Impossible though it may be now to imagine, this icon among icons was not always called the Speedy. Born in the 1930s, the little sister of the legendary Keepall was originally christened the “Express”, in reference to that era’s passion for new and faster means of transportation. It even, for a time, bore the name “Vernet”, after a street near Louis Vuitton’s home in Paris. Neither suited it quite so well as “Speedy”, the name by which it is now affectionately known at the four corners of the globe.
If diamonds are a girl’s best friend, then handbags are her other, closest friends. And like friends, one can never have too many favorite bags; a philosophy that Louis Vuitton has enjoyed with its wide range of universally recognizable and timeless handbags.
The house has been celebrating its iconic pieces for the past few seasons, this time focusing attention on its Neverfull, Speedy, Noe, Saumur and Alma lines. And since one can never have too many friends, it was decided that model Katlin Aas would be shot with not one, not two, but five bags. While we may not be able to walk out of a Vuitton boutique with an armful of everything, at least we can live out our dream with this Icones photoshoot.
On a quiet and cool evening along the Bund promenade, residents were astonished to see the ultra modern district of Lujiazui skyline overtaken by a giant, digital groom, waving to the crowd. After a few seconds, passerby’s puzzlement turned to smiles: the Louis Vuitton train had pulled into town.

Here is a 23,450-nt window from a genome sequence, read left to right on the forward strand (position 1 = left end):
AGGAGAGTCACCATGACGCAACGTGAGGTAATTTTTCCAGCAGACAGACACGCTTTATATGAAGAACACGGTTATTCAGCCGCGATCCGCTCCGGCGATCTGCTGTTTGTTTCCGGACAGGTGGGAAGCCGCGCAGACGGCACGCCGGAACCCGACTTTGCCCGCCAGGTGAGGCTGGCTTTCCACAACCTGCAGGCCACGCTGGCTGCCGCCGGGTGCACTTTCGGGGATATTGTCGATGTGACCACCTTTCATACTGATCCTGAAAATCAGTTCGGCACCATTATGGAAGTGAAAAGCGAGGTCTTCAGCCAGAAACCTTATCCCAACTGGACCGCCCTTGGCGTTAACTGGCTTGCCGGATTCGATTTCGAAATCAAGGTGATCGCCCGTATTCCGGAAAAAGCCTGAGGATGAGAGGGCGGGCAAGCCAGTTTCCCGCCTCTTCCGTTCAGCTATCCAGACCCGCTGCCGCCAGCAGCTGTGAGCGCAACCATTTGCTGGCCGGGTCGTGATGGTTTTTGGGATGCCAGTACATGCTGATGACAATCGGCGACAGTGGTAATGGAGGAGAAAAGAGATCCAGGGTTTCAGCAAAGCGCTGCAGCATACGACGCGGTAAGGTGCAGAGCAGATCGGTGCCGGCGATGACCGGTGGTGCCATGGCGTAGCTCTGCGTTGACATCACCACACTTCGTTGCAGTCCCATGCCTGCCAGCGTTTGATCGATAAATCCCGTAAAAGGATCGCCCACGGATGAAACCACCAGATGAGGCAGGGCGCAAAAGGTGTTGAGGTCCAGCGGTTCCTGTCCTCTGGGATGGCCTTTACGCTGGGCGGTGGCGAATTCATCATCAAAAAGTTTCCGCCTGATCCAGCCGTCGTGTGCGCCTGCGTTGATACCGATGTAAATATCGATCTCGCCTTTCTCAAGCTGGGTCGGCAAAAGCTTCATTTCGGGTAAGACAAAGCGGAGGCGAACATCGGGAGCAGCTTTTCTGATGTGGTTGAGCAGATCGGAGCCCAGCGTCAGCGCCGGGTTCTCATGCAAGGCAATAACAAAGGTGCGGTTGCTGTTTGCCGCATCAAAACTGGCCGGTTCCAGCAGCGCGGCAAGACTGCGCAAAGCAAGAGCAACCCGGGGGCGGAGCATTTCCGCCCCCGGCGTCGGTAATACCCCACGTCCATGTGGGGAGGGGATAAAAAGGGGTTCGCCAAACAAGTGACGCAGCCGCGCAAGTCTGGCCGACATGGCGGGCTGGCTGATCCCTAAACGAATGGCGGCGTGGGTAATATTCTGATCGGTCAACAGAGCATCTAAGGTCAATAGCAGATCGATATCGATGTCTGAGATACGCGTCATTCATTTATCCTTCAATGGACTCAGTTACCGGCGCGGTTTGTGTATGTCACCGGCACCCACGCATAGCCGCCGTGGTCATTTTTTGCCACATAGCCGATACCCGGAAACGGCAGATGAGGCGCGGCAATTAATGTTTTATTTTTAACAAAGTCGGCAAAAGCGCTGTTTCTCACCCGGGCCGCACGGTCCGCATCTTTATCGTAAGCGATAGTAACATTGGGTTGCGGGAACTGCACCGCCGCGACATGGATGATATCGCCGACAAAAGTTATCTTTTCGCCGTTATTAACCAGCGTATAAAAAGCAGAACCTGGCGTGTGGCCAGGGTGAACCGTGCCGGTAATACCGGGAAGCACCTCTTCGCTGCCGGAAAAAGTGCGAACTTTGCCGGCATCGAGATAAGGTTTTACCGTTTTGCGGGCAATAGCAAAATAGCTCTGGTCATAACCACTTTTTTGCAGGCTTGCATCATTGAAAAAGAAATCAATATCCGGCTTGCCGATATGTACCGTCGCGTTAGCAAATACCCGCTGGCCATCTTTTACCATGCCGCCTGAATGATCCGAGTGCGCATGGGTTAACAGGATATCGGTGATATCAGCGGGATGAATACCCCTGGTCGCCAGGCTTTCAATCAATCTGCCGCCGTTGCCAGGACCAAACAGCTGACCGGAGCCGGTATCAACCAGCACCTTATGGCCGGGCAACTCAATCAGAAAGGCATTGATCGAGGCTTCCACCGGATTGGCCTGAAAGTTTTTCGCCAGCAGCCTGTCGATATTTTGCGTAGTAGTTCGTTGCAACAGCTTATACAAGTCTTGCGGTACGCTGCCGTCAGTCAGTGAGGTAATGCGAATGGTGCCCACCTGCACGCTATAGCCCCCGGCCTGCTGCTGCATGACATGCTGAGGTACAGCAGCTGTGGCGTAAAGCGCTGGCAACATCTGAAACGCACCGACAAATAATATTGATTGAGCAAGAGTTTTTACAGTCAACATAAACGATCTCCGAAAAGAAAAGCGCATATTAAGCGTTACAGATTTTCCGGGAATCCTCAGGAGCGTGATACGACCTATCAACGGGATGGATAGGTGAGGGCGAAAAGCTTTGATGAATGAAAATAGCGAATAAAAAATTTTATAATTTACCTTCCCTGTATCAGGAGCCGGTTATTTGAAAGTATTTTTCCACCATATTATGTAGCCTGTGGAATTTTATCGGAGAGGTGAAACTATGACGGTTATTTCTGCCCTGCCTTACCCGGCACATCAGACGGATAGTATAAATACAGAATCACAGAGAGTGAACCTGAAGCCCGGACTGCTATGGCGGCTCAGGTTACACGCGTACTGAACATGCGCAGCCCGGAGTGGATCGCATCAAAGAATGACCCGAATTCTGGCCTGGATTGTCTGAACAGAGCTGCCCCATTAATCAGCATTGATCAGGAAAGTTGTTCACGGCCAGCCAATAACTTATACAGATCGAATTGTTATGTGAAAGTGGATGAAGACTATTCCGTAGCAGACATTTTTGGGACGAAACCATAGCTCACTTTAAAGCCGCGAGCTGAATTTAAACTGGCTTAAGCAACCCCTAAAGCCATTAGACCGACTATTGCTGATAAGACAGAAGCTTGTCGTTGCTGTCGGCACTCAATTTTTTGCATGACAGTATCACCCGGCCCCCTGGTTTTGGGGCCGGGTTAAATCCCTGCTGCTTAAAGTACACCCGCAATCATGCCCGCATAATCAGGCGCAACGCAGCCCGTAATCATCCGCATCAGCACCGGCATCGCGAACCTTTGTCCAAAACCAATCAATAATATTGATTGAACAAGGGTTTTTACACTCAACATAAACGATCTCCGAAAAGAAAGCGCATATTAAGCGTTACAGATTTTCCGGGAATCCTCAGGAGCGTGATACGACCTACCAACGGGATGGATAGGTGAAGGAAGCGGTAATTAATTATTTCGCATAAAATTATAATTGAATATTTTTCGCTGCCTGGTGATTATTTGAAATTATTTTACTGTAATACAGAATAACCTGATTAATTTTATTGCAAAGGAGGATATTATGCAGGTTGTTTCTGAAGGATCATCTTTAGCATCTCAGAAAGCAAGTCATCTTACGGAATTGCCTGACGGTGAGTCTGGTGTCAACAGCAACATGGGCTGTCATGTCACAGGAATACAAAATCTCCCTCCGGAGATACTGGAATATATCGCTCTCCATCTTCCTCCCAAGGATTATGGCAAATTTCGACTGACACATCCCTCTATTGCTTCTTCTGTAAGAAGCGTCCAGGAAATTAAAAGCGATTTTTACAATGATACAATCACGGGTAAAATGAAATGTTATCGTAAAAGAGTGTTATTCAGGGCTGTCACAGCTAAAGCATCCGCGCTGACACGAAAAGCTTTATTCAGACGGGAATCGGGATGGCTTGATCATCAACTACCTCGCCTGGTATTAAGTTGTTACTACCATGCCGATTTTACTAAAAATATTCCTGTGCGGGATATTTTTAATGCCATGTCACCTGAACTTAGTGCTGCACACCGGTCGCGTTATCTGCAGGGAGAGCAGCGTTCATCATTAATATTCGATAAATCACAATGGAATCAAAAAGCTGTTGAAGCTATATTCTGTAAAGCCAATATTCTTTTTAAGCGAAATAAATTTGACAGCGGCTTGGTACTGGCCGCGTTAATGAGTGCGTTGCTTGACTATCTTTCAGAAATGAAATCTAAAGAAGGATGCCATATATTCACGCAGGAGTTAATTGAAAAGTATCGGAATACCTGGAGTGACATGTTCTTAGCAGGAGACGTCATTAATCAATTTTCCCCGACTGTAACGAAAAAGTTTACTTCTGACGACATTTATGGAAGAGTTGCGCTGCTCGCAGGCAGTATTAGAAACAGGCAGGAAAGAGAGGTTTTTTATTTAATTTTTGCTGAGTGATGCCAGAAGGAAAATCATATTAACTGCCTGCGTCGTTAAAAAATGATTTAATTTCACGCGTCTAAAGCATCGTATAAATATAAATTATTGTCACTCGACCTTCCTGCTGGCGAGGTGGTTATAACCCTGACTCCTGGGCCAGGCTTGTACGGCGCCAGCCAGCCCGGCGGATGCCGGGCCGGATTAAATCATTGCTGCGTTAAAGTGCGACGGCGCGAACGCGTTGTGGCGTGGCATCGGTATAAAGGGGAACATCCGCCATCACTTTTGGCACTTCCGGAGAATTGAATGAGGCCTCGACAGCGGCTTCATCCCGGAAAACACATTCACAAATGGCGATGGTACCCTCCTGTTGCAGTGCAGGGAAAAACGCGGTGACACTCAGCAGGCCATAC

From the Cour Carrée of the Louvre to shores of Shanghai, Louis Vuitton celebrated its spirit of travel (literally) by bringing the same Louis Vuitton Express train, models, makeup artists, and hairstylists that participated in its Fall 2012 show.
“For me, it’s like a present, in a diplomatic traditional way. We give a present to show our respect” said Marc Jacobs.
At 9pm, the LV Express made a stop on the Bund, its passengers disembarking just as they did on March 5th in Paris. Elegant models are alight descending from refined carriages, clad in elongated A-line silhouettes of richly layered and jewel-embellished clothing, each accompanied by exquisite suitcases, portmanteaux and handbags in a celebration of the House’s history, of elegance, creativity and of the Art of Travel.
Post-show, the after party moved attendees aboard the train, with a sizzlingly sensual performance by Lana Del Rey.
But this wasn’t the first stop on the Vuitton-China tour: the fashion powerhouse feted the opening of its 16th Maison the evening prior at Shanghai’s famous Plaza 66. For the occasion Christopher Zanardi-Landi, Executive Vice President of Louis Vuitton and Philippe Fortunato, President of Louis Vuitton China, hosted French, Chinese and international celebrities such as Alexa Chung, Alain Delon, Fan Bing Bing, Gong Li, Laetitia Casta and many more.
Guests were also invited to see the exhibition “Louis Vuitton Express” mounted inside the Plaza 66 shopping centre, which runs from July 18th to August 12th. It features 19th century travel-related articles and an exceptional collection of heritage pieces drawn from the extensive Vuitton archives.
Each Maison acts as an international celebration of Louis Vuitton style and elegance, bringing together all of the house’s expertise under one roof. Conceived as a travel destination in its own right, this new four-level Maison has been designed by architect and close friend to MJ, Peter Marino, who has brought new design elements and custom-made furniture together to create unique and innovative Louis Vuitton experience filled with surprising discoveries.
The Shanghai Maison is only the second of its kind in the world, after the London Maison, and features an apartment showcasing the house’s exceptional collections of ‘Haute Maroquinerie’ in a 4th-floor apartment, designed for total privacy.